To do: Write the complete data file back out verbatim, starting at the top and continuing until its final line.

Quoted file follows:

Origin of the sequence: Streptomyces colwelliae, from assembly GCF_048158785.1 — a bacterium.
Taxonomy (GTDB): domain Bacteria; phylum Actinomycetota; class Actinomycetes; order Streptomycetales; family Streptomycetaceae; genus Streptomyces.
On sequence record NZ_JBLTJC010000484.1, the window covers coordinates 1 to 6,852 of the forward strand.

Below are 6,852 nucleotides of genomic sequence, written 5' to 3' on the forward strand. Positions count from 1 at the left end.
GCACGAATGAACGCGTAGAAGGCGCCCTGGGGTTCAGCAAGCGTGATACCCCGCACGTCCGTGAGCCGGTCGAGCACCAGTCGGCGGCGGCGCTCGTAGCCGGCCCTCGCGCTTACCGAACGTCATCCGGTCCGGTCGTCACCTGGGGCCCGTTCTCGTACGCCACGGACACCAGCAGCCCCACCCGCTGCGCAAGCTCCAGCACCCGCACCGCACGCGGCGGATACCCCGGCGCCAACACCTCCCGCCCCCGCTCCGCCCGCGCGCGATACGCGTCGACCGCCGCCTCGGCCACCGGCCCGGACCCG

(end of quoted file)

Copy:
Origin of the sequence: Streptomyces colwelliae, from assembly GCF_048158785.1 — a bacterium.
Taxonomy (GTDB): domain Bacteria; phylum Actinomycetota; class Actinomycetes; order Streptomycetales; family Streptomycetaceae; genus Streptomyces.
On sequence record NZ_JBLTJC010000484.1, the window covers coordinates 1 to 6,852 of the forward strand.

Below are 6,852 nucleotides of genomic sequence, written 5' to 3' on the forward strand. Positions count from 1 at the left end.
GCACGAATGAACGCGTAGAAGGCGCCCTGGGGTTCAGCAAGCGTGATACCCCGCACGTCCGTGAGCCGGTCGAGCACCAGTCGGCGGCGGCGCTCGTAGCCGGCCCTCGCGCTTACCGAACGTCATCCGGTCCGGTCGTCACCTGGGGCCCGTTCTCGTACGCCACGGACACCAGCAGCCCCACCCGCTGCGCAAGCTCCAGCACCCGCACCGCACGCGGCGGATACCCCGGCGCCAACACCTCCCGCCCCCGCTCCGCCCGCGCGCGATACGCGTCGACCGCCGCCTCGGCCACCGGCCCGGACCCG